Why do we need data in Assisted Living? • ALF residents have become comparable to nursing home residents in risk for: - Functional decline - Falls - Polypharmacy - Hospitalization and ER visits Thus, concerns about care quality and resident safety are similar • Significant variability both within and between states in ALF care services and resident populations


Why do we need data in Assisted Living? • Many ALFs offer care services “a la carte” such that any routine assessments are used primarily for determination of care needs and billing of services • However, objective data also can be used to: - Educate families about what to expect, when a care transition is necessary - Evaluate potential benefits of programs - Evaluate suitability of programs for those with varying stages of dementia - Assess care quality among care providers - Identify aspects of care and/or programs for quality improvement efforts - Identify management strategies to support care delivery


Usefulness of Objective Data: Examples from Two ALF Dementia Care Settings • Beverly Sanborn, Belmont Village, Circle of Friends Program: - Evaluate potential benefits of programs - Identify aspects of program implementation in need of improvement • Chris Coelho, Abe’s Garden: - Assess care quality among care providers - Identify aspects of care for quality improvement efforts - Identify management strategies to support care delivery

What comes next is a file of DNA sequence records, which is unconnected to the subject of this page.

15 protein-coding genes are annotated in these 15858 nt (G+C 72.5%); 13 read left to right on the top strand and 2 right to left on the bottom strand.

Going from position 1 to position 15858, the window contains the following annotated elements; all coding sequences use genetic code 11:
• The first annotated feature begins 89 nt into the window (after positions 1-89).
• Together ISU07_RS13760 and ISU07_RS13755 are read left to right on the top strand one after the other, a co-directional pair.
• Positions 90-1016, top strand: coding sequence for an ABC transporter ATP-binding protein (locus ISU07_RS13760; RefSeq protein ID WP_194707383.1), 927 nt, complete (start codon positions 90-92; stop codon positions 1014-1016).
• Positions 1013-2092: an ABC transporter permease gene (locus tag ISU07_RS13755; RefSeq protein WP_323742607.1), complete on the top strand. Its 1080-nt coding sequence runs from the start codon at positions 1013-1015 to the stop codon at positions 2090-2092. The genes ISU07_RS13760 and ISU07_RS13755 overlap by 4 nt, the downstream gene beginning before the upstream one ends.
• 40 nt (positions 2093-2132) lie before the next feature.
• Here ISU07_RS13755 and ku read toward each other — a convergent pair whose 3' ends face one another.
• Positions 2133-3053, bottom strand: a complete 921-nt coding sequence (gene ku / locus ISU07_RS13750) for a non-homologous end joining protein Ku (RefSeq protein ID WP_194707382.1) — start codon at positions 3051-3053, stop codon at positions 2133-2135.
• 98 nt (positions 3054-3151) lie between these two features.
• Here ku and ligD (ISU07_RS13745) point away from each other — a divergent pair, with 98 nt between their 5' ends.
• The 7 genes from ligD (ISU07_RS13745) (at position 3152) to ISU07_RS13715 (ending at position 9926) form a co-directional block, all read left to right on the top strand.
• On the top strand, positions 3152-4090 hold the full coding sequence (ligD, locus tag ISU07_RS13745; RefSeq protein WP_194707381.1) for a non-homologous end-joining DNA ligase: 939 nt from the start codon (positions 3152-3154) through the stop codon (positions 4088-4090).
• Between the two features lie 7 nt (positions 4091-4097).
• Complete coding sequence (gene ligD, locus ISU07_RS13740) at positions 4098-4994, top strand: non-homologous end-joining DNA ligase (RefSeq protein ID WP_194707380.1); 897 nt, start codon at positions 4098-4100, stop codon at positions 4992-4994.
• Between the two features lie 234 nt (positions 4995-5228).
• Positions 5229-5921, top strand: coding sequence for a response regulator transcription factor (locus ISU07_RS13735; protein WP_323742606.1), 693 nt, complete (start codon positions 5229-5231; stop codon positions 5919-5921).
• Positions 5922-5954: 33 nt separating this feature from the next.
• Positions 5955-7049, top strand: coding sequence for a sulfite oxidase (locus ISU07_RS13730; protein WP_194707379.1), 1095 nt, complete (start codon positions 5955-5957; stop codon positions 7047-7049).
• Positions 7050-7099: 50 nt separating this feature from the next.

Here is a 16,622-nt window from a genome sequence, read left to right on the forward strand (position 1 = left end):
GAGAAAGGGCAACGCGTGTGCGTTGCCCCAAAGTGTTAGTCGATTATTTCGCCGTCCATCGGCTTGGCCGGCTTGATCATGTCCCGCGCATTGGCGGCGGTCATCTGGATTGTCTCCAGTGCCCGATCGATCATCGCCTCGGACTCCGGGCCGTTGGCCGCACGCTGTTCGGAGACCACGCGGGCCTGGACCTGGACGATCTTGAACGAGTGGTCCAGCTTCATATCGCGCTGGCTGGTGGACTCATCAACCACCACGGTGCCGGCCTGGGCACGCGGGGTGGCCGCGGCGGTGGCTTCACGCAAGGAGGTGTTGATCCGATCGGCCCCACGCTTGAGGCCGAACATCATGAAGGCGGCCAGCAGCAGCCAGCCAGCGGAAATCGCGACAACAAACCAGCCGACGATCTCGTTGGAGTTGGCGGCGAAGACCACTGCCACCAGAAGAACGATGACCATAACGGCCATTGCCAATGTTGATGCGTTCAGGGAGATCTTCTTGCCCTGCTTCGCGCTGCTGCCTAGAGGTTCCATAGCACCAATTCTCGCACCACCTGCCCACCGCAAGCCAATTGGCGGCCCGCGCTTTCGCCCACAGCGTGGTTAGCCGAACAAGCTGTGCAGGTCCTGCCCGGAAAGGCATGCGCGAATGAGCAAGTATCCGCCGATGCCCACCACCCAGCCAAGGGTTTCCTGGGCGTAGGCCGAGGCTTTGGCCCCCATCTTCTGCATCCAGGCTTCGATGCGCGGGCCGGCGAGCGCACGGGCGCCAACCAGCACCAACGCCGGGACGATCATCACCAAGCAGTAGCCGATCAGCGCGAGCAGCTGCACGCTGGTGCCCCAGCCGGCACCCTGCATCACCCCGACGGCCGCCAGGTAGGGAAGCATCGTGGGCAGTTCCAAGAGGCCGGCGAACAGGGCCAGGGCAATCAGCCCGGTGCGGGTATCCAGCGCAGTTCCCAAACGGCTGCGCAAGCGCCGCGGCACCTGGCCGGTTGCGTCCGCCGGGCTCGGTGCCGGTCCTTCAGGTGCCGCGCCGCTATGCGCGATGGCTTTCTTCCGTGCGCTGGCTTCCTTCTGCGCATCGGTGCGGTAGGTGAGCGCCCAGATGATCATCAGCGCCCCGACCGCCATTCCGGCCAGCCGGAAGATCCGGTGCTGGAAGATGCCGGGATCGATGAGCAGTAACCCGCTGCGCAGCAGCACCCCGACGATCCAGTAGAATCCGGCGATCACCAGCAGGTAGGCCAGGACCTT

Abe’s Garden Alzheimer’s and Memory Care Center of Excellence


Graduated from Vanderbilt University Medical School

Established one of Nashville’s first racially integrated practices in an underserved community

Battled Alzheimer’s for 11 years

Mother and sister also died from Alzheimer’s disease

Lived in five different care facilities

Woodbine Clinic, Southeast Nashville, 1966





Through observation and data analysis, identify systems requiring improvement

Provide immediate feedback to staff following observation

Create weekly and monthly management summaries of observations and care documentation


Continuous Quality Improvement Process Identify System to Improve

Increased Observations

Immediate Feedback and Discussion

Huddle

Continuous Maintenance Observations

Data Summary and Analysis


Nutrition Program: Environment and Service Home-like kitchen and dining area in each neighborhood Pleasant lighting

Enjoyable music Aroma of food preparation

Attractive presentation Menu options Serving time options


Objective Standardized Observations Weekly observations across meals and households Systematic approach to scheduling observations Consistent data points tracked over time Ability to document multiple data points to identify root causes